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Yesterday, cybersecurity researchers stated that the Russian Advanced Persistent Threat (APT) actor Turla has been developing and employing a new backdoor used to infect systems in Afghanistan, Germany, and the U.S.

Who Is Turla?

Turla APT group, also known in the information security field as Snake, Venomous Bear, Uroburos, or WhiteBear, is an advanced operation that has been operational since at least 2004.

The infamous group has a long list of high-profile victims from all over the world in its portfolio. The APT attacked various European government entities and organizations in the U.S., Ukraine, and Arabic countries.

Turla’s attacking methods include covert exfiltration tactics using hijacked satellite connections, watering hole attacks, rootkits, and hidden channel backdoors.

TinyTurla Malware Operation Mode

According to the researchers, the new malware, dubbed TinyTurla, is probably utilized as a second-chance backdoor to carry on access to the network when the initial malware is removed.

They also said it could be employed as a second-stage dropper to infect the system with even more malware. 

Anti-malware systems have a hard time detecting this backdoor as malware because of its limited functionality and simple coding style. TinyTurla’s can only download, upload, and execute files.

Security researchers at Cisco Talos have proof that malicious actors have employed the backdoor since at least 2020.

This malware specifically caught our eye when it targeted Afghanistan prior to the Taliban’s recent takeover of the government there and the pullout of Western-backed military forces.


The New Backdoor Used to Target Entities Around the World

Based on forensic evidence, the security researchers determined that TinyTurla was used to attack the previous government of Afghanistan.

Cisco Talos’ telemetry indicates that the backdoor was also used to target networks in the U.S. and Germany as the specialists stated they have seen infections in these countries.

TinyTurla malware connection to the Russian-based cybercriminals was possible as the hackers employed the same infrastructure observed in other cyberattacks the Turla APT threat actor conducted in the past.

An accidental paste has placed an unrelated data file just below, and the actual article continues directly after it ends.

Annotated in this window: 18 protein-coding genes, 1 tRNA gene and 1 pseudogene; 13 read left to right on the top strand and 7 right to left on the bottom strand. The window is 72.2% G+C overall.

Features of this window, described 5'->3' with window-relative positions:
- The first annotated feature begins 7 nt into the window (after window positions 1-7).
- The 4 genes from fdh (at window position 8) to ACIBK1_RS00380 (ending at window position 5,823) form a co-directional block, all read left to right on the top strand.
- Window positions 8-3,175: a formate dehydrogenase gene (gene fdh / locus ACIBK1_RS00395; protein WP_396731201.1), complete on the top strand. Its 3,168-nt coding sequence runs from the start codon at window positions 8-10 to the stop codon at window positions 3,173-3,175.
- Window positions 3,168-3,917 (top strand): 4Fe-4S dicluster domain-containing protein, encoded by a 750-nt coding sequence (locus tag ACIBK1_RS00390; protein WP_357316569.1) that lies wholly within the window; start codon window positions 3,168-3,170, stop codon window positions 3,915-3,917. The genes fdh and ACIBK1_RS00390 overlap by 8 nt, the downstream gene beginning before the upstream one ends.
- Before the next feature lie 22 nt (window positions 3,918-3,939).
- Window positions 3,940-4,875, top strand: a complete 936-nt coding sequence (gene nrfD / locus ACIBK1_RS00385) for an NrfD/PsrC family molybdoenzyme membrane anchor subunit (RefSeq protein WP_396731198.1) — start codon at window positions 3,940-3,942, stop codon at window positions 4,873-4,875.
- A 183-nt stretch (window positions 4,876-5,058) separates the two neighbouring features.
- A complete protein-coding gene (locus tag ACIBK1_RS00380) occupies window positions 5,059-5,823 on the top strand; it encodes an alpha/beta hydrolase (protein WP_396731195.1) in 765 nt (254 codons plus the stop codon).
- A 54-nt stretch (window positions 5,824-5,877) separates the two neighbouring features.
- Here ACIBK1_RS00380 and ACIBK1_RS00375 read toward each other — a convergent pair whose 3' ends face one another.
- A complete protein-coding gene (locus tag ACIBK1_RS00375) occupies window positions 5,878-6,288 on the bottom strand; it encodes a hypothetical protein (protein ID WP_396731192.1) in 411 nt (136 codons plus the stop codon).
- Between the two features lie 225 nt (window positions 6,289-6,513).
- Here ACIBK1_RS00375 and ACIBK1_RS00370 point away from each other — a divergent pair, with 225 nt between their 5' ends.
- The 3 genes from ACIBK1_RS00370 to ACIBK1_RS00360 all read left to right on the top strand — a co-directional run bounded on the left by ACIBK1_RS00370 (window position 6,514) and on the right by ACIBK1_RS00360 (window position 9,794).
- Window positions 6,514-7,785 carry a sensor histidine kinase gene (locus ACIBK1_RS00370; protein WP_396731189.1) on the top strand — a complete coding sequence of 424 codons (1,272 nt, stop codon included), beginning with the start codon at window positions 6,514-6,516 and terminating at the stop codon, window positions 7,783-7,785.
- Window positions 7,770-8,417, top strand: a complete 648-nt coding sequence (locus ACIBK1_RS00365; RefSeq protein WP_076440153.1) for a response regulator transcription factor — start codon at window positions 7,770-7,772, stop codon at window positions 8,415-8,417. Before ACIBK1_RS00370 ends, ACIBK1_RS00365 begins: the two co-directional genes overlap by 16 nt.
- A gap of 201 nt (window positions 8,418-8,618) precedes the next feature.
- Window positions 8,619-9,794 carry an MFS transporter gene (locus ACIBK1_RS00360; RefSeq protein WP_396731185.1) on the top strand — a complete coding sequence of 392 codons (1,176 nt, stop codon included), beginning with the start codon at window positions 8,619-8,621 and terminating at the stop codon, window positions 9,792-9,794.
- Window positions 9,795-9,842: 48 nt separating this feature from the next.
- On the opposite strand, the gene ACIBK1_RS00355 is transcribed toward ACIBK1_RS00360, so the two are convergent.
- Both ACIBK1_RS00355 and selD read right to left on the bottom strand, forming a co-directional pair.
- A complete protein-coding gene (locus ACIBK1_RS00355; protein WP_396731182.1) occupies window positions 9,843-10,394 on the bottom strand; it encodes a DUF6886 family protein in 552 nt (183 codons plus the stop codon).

One public reason why we attributed this backdoor to Turla is the fact that they used the same infrastructure as they used for other attacks that have been clearly attributed to their Penguin Turla infrastructure.


The security specialists have collected the following C2_command_codes for the different backdoor functions:

  • 0x00:’Authentication’
  • 0x01:’Execute process’
  • 0x02:’Execute with output collection’
  • 0x03:’Download file’
  • 0x04:’Upload file’
  • 0x05:’Create Subprocess’
  • 0x06:’Close Subprocess ‘
  • 0x07:’Subprocess pipe in/out’
  • 0x08:’Set TimeLong’
  • 0x09:’Set TimeShort’
  • 0x0A:’Set new ‘Security’ password’
  • 0x0B:’Set Host(s)’

The researchers stated that they don’t know for sure how the backdoor was installed on the target’s system. What they knew is that the hacker used a .bat file to install the TinyTurla virus.

According to them, the malware poses as a service DLL called w64time.dll and tries to trick the victims into thinking that it is w32time.dll, a legitimate Windows Time Service.



It doesn’t look like the Turla APT group will disappear any time soon and yes, they are an advanced malware but they also make mistakes. Organizations must invest in a multi-layered security solution in order to detect and protect their business from these attacks.

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Antonia Din

PR & Video Content Manager

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As a Senior Content Writer and Video Content Creator specializing in cybersecurity, I leverage digital media to unravel and clarify complex cybersecurity concepts and emerging trends. With my extensive knowledge in the field, I create content that engages a diverse audience, from cybersecurity novices to experienced experts. My approach is to create a nexus of understanding, taking technical security topics and transforming them into accessible, relatable knowledge for anyone interested in strengthening their security posture.

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